35 Comments

  • tys
    By
    tys
    22.06.11 10:33 AM
    i do not understand how me being nonreligious makes me excluded since my life and my way of life is also being threatened by the religious fanatics...b it hindu or muslim...so u see, iam involved.

    I do not agree with the lets placate the easily sensitive either...be tht muslim or hindu...right now, standing aside, i see no difference between the two..especially when they speak in the same tone

    my enquiry is only one...whts the purpose? If the purpose is to highlight the hypocracy, then i will applaud it...but if it is to instigate and stroke the general feeling of victimization, then it is not productive, not positive....highlite it by all means but stop when u reach tht stage where u become the same...the line is very fine...i hve seen it and hve been its victim.

    So, i hve every rite...infact every living being has the rite...religion is urs ...keep it.

    Btw, how come none of u r actually saying who u r talking abt? Have u wondered abt tht? Whts this talk when u cant even bring urself to address ur concern? Yet u talk abt the govnt hypocracy..

    Is there any muslims out there who can contribute here? i for one wud like to hear and understand ur point of view...as iam sure many others
  • cbcd
    By
    cbcd
    21.06.11 09:30 PM
    tys, I'm sorry I don't quite understand your point. Because something is old it can't be held in esteem? You have advised that don't consider yourself a Hindu. Then, with all due respect, I don't think you have the right to speak for Hindus. Sure, you grew up in a Hindu family but you are not the same. You are in a fairly weak position to dictate or even influence what some Hindus should or shouldn't find offensive given that you don't share the same ideology. The "we, as Hindus" comments you have previously made are, at best, erroneous.

    I don't disagree with your idea that dialogue is a better approach. I also agree that death threats and violence are not appropriate. I do however, strenuously disagree that only members of SOME religions are somehow entitled to exercise legal rights, including the right to express their concerns. As someone who purports not to believe in religion at all, I would think that you should also be on board with such thinking.
  • Jayanth Tadinada
    By
    Jayanth Tadinada
    19.06.11 08:43 AM
    I think this is related to the debate that started here...

    http://www.dailypioneer.com/346871/Sterile-debate-over-free-speech.html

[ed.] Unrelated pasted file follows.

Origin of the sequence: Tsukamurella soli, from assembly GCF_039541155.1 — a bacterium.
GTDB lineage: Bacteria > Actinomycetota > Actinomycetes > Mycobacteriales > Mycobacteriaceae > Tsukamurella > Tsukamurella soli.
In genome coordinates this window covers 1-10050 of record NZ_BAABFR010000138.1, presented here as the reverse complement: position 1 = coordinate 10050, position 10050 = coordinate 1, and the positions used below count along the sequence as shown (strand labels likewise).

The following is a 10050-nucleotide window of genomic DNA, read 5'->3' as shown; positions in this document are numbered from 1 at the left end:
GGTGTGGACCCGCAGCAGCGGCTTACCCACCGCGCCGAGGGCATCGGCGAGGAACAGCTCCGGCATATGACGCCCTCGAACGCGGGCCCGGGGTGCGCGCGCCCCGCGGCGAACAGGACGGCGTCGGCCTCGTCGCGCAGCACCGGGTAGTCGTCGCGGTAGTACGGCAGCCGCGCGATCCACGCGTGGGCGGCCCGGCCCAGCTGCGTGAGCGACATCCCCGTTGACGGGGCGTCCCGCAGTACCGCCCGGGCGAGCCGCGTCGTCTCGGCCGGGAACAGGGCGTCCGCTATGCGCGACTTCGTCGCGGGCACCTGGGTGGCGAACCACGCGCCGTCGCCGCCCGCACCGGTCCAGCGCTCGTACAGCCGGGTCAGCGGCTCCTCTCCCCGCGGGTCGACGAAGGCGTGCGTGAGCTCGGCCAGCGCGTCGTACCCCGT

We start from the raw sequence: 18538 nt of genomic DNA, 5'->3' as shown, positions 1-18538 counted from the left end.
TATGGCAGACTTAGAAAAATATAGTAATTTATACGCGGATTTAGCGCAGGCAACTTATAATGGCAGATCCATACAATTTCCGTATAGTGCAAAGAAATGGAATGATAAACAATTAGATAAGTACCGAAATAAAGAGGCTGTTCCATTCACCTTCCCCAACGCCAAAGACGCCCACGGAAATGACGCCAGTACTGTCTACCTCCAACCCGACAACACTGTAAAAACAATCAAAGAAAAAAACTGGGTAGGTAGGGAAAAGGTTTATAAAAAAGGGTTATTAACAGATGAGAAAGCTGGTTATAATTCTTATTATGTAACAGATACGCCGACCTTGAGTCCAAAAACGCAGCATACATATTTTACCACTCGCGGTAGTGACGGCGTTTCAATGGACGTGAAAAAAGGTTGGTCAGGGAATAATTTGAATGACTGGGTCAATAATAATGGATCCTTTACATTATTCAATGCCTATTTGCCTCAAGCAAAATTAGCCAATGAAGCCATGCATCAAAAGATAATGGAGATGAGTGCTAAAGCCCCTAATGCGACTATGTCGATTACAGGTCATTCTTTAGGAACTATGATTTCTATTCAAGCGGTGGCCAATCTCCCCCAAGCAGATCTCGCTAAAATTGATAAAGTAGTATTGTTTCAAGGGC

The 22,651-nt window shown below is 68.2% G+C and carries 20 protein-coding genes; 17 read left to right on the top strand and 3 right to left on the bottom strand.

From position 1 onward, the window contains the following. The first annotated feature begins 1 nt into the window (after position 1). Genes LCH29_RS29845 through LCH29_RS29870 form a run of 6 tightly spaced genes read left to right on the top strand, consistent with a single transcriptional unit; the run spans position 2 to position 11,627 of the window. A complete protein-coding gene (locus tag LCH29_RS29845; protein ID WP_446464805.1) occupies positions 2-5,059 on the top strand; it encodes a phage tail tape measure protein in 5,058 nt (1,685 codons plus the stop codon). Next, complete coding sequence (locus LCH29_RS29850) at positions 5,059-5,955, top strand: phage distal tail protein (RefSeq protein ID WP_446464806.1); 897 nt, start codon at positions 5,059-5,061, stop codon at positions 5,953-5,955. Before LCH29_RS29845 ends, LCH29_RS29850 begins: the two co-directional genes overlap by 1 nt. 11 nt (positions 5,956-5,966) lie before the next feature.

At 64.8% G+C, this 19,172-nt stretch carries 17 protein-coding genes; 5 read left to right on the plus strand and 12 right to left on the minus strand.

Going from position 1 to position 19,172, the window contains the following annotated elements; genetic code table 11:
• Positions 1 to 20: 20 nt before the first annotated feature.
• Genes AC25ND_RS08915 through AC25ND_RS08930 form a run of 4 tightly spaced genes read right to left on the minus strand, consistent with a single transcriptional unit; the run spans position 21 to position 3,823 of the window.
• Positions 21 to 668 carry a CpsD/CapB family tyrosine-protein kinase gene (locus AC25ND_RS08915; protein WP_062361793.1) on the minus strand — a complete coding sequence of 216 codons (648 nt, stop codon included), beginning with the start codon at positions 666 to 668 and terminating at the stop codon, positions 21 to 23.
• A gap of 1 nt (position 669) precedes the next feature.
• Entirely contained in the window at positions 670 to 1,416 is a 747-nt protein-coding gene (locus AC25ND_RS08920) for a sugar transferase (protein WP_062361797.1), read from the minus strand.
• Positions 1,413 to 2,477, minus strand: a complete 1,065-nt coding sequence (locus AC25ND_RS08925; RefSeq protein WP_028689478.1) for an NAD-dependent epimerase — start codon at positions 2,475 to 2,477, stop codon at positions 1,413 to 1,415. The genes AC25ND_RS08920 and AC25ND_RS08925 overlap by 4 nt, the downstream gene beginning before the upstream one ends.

• tys
    By
    tys
    19.06.11 12:22 AM
    becoz cbcd, its an ancient religion...

    it has already passed through all the repressions, possessions, rigidity...

    remember the spread of christianity? recall the horrors committed in its name?...now look around, people can talk about, criticise it , question it, laugh at it, laugh with it...they have a relationship with it..the religion didnt change , its people did...

    i believe this the growing pain of any religion...especially organized religion..it goes through this...this us and them complex...these very same suspicions...these imagined and in some cases very real threats...this desire to engulf everything into it...by whatever means.

    but i think, people will make the difference...they will see...they have to see..until then, we have to try and understand and prevent a regression in our thinking and actions..

    we too have been here...shivites and vishnavites...the cruelties committed in the name of even buddhism..we have had the time to be in something which has been thru a lot...millions have died for us to have this conversation..

    iam against religion...i dont make any claim to be a hindu...i was born into a family that are hindus...so i can speak for its people , and in some cases at its people...somehow, ironically, i seem to have that right...but i cannot speak for another..it will not be heard...thats for another to do.

    perhaps, people will see and even gather courage to openly come forward...and believe me, they are...

    dont give up on people..gods and religions were made by them , for them..they will break it down and rebuild it ...they have in the past and will continue to do so...more will speak...

    it always starts here, cbcd, it starts with people talking...to each other...
  • cbcd
    By
    cbcd
    18.06.11 11:02 PM
    I think it's fair to talk about the test of a democracy in the context of citizens exercising freedom of expression, but I also think it's fair to raise issues of double-standards etc. Firstly, just because one ISN'T offended by some expression doesn't mean that he or she can somehow dictate expressly or by implication that others must therefore also be immune from taking offense. The question then becomes the nature of the response to such offensiveness. To the extent that people are availing themselves of lawful means to object, what is the problem? If the laws are unjust, then change the laws but do not berate people for following them, especially when it appears that one group of people is somehow expected to refrain from exercising such legal rights when others are not in order to demonstrate some sort of higher "tolerance". A theoretical right is meaningless unless one gets to exercise it from time to time.